EVOLVE 98 review (1.13.18)

EVOLVE 98 review (1.13.18)



January 13 2018


We’re in New York City, New York at La Boom. Incidentally if you go to WWNLive.com you can get a free month, as long as you hit it before the end of January.




Jason Kincaid vs. Brody King vs. Jarek 1-20 vs. Snoop Strikes

Brody King is a big dude, covered in tattoos. This is a prelim to get the crowd warmed up and it achieves that with a fast pace and a bunch of flips and such.


This dude is 280lbs but quite happily hits a dive. This is perhaps an issue in wrestling. Who gives a rat’s ass about smaller wrestlers when everyone is flipping? This is something that Bill Watts brought up back in 1992. But hey, flips pop the marks and puts you on the train to Cashville. Strikes has the match won but Kincaid comes out of nowhere and double stomps him for the win. I like how everyone got logically eliminated right before the finish, making the three count work.

Final Rating: **3/4


Video Control kicks us off on the main show with Big Stoke.


Stokely gives Jaka his private dressing room tonight, as he’s facing Keith Lee and needs to wear him down for Team Stoke. Hathaway next wants to chat with Ringkampf, offering them a spot in the Dream Team. WALTER rips it up.


Ringkampf vs. Tracy Williams & Dominic Garrini

I hear good things about Garrini, this is my first look at him. His mat work against Tim Thatcher is fucking great. Tim was a bore during his big title run in EVOLVE but he’s gained a sense of what’s important in Germany and that’s a sense of realism, combined with timing of bad-assery. Ringkampf as a team are total badasses. Especially in the world of modern wrestling where everyone is small and work a hybrid style. Ringkampf are smash-mouth pure technicians, bringing the ultra-violence. Tracy irritates me by deciding to do a 619. It’s a move that winds me up greatly and I’d rather never see anyone do it, ever again. Tim does a fine job of taking a beating, leaving WALTER as a virtual cheerleader. Ringkampf are generally at their best when WALTER is about to murder someone. There’s no rampage quite like a WALTER rampage. At one point they’re both sets of guys in the ring chaining submissions around each other. It’s wild but technically sound! That’s my jam! WALTER spikes Tracy with a powerbomb for the win. This worked. Tim Thatcher was roundly hated during his EVOLVE run and with good reason. Teaming him with WALTER is the beginning of the healing process for Tim in EVOLVE.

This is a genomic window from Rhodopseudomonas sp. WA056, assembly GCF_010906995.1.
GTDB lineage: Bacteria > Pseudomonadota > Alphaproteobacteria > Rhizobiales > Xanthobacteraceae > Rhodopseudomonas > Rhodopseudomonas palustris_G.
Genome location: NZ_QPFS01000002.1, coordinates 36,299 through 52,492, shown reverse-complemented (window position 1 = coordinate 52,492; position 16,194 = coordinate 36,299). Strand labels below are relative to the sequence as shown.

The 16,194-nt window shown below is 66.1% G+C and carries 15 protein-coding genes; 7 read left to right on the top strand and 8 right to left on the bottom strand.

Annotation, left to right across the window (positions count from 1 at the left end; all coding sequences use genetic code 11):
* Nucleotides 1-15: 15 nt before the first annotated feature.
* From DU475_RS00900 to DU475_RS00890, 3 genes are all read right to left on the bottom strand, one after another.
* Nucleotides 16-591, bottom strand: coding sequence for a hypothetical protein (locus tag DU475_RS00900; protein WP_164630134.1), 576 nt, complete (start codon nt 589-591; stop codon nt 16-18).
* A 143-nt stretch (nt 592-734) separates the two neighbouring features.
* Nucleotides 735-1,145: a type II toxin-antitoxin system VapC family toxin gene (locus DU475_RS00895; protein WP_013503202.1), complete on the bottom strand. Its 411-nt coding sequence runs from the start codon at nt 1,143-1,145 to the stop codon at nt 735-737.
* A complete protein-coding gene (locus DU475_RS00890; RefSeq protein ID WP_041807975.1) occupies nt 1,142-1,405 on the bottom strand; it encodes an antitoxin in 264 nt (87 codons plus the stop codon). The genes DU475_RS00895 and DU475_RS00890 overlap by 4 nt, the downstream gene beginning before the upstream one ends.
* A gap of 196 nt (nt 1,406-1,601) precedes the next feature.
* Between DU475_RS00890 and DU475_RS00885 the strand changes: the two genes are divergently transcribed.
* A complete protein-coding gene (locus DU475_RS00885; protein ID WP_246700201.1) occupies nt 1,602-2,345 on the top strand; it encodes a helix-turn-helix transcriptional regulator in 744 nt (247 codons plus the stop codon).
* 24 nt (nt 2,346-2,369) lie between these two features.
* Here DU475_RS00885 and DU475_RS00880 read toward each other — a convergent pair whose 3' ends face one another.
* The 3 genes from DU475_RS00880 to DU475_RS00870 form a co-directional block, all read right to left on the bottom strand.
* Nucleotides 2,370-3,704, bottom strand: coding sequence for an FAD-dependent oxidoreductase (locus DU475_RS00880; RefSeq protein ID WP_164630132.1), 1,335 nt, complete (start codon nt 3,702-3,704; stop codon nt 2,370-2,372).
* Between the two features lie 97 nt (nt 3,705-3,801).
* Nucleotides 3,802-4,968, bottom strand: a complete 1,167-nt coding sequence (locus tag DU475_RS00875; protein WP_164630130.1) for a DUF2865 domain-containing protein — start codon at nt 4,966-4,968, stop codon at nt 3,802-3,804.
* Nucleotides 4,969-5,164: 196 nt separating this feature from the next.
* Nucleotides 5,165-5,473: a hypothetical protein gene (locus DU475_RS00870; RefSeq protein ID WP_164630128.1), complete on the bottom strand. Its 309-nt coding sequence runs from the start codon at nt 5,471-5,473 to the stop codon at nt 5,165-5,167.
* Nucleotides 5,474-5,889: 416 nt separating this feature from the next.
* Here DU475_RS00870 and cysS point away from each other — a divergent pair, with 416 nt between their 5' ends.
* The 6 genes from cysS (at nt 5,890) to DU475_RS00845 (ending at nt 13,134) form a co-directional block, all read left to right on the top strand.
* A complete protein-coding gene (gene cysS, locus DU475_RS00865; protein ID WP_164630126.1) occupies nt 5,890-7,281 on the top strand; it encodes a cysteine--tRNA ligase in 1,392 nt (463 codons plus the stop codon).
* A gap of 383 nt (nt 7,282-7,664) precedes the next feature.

Final Rating: ***1/2


Post Match: The End run in to destroy Catch Point. This segues right into….


Chris Dickinson vs. Parrow

In order to contain this within a match it’s declared as no DQ. Parrow looks like the kind of guy you’d give the heavy machine guns too in an army battalion. He looks like he’s been carrying something heavy his whole damn life. Dickinson is a good old fashioned brawler when he wants to be so we have ourselves a fight. I like the impromptu feel of the weaponry with Dickinson at one point grabbing a broom. It’s a fairly organic feeling brawl, with Dickinson at one point grabbing Parrow’s crotch to save himself a beating. The execution is less good. It feels pretty sloppy. Parrow makes the mistake of asking for chairs and almost gets buried a la Terry Funk in the ECW Arena. He stacks them up but fucks about too much up top and gets the pin with the Pazuzu Bomb.